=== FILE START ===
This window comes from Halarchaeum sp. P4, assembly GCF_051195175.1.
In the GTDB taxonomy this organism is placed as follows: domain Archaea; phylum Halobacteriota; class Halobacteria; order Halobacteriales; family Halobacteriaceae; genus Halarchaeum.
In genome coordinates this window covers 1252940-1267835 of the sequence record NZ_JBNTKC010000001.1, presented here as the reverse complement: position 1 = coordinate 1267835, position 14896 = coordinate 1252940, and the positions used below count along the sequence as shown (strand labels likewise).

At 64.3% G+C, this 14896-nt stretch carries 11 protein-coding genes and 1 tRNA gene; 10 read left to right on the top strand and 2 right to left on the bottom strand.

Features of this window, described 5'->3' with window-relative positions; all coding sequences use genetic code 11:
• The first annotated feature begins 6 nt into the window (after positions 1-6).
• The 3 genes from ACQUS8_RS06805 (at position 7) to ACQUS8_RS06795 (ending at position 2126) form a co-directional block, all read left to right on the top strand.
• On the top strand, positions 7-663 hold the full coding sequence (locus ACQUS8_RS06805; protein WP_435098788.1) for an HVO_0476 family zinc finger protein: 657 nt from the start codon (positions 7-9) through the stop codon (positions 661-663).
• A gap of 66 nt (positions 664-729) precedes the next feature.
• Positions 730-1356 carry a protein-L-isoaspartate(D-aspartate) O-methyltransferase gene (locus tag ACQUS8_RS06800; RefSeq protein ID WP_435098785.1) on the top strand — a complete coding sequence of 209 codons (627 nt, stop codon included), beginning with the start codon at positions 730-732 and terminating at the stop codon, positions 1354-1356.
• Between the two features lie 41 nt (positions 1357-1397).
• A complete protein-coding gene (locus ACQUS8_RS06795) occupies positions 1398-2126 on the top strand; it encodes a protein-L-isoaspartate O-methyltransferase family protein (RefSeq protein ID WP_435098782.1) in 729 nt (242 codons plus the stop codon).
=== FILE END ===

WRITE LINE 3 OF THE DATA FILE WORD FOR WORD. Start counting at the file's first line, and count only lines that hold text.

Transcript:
In genome coordinates this window covers 1252940-1267835 of the sequence record NZ_JBNTKC010000001.1, presented here as the reverse complement: position 1 = coordinate 1267835, position 14896 = coordinate 1252940, and the positions used below count along the sequence as shown (strand labels likewise).